I last visited Pietro on Oct. 19, 2008, spending a day with the Molla family in Mesero. I celebrated Mass in the bedroom of Pietro, then 96, surrounded by the three Molla children and their families, as well as several family friends and relatives.

Following Mass we enjoyed a simple “pranzo,” sharing how the moving story of St. Gianna’s life was spreading around the world. I was with ordinary Milanese folks who took the Beatitudes seriously and lived them each day. We may speak of the communion of saints in theological terms, but on that October Sunday in 2008, I experienced it in flesh and blood terms — this group of people was for me the reality of communion of saints in real time: a husband of a saint, children of a saint, nieces and nephews of a saint. They are like us. Their love of God and neighbour, their simplicity, fire and dynamism will burn away the sadness and evil in the world today, not with harshness but with fiery love and ordinary kindness.

From my first meeting with Pietro Molla in 1999, I was convinced then — and moreso after 11 years of friendship — that their story of holiness would not end with St. Gianna Beretta Molla. Pietro was a pillar and rock — a man of extraordinary faith, simplicity and holiness. He lived a remarkable, saintly life and like his beloved wife, Gianna, made holiness something attainable for all of us.

The cause for the beatification and canonization for St. Gianna’s brother, Frei Alberto Beretta, a Capuchin missionary in Brazil, is now opened in Bergamo, Italy. I am certain that the cause for Pietro Molla’s beatification and canonization will be opened soon. What a powerful witness this would be to the dignity and sacredness of marriage and family life.

Laura Molla told me that the Molla family is somehow linked to the mystery of Holy Saturday. It was on Holy Saturday 1962 that Gianna Beretta Molla gave birth to her daughter, Gianna Emanuela. One week later, on Easter Saturday, St. Gianna died. She had refused treatment for a  medical condition during pregnancy so as to safely bring her child to term. St. Gianna gave her life so that the child in her womb would live. And now Pietro returned to the house of the Father on Holy Saturday morning 2010.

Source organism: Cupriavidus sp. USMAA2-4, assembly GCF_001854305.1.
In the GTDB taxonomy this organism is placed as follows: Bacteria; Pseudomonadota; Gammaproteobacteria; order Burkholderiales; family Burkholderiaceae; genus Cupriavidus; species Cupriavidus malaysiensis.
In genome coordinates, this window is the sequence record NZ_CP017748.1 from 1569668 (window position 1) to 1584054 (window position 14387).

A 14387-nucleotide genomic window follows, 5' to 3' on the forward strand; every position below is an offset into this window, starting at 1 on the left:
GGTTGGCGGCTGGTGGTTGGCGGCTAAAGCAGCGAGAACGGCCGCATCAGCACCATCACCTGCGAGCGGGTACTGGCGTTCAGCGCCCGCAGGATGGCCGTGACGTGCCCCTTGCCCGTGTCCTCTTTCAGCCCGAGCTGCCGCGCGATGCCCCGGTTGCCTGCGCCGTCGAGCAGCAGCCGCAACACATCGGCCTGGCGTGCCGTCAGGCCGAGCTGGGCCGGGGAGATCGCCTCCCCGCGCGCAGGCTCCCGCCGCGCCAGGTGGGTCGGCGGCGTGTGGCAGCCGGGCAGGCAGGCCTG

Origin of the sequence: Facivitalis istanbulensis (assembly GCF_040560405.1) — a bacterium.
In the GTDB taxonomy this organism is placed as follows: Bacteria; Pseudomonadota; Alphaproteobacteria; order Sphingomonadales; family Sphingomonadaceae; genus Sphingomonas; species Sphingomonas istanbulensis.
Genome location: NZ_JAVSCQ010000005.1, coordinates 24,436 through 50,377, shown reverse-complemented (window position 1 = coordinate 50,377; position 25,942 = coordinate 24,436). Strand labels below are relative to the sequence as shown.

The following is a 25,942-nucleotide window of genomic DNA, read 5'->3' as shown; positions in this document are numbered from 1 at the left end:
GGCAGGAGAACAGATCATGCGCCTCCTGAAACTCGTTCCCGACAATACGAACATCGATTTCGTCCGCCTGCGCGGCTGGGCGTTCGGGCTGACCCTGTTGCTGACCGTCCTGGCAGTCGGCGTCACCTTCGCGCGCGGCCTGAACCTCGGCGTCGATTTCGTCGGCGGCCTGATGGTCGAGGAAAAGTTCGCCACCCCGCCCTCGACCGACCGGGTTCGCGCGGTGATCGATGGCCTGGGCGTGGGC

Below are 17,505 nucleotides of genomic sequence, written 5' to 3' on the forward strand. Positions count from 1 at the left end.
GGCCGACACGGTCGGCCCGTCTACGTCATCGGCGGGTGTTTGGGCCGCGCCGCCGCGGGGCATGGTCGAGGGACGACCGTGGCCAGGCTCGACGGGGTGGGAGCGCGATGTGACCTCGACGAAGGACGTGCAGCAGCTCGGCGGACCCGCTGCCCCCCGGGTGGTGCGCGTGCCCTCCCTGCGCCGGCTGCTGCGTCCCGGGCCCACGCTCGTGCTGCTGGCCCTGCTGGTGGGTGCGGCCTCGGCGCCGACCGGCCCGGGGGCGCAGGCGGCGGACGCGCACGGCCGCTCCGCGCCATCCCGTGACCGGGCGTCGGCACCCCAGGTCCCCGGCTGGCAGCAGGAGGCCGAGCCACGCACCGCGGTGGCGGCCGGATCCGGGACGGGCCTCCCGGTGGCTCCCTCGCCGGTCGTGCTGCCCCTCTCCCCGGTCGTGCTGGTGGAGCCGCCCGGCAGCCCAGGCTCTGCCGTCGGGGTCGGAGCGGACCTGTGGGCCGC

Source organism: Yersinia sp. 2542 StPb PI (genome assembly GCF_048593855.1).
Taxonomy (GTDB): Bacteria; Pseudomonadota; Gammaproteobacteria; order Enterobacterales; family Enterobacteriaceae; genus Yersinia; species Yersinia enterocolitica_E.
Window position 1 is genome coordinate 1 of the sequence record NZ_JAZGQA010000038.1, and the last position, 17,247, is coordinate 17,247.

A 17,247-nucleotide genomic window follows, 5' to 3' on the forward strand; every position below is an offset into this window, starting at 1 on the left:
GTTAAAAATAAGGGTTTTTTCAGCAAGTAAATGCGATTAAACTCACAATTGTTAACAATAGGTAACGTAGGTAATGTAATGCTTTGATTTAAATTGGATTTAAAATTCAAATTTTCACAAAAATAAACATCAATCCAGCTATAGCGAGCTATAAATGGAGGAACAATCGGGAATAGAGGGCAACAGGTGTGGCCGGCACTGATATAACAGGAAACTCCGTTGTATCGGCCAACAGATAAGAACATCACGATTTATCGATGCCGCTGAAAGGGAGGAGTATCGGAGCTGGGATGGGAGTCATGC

Pietro once shared with me what he wrote in his diary on March 7, 1955:  “The more I know Gianna, the more I am convinced that God could not have given me a greater gift than her love and companionship.”  St. Gianna and her husband are now reunited in heaven and celebrate the mystery of Christ’s dying and rising in the company of the Lord and His saints. I can only imagine the scene in heaven on Holy Saturday morning as this wonderful couple was reunited after 48 years of being apart.

Pietro Molla’s Funeral Mass was celebrated on Easter Tuesday, April 6, in Mesero, Italy. He was buried in the town cemetery, next to the tomb of St. Gianna Beretta Molla.

(Fr. Tom Rosica is CEO of Salt + Light Television Network and is a Consultor to the Vatican’s Pontifical Council for Social Communication. This is an abridged version of a tribute given to Pietro Molla on Easter Sunday.)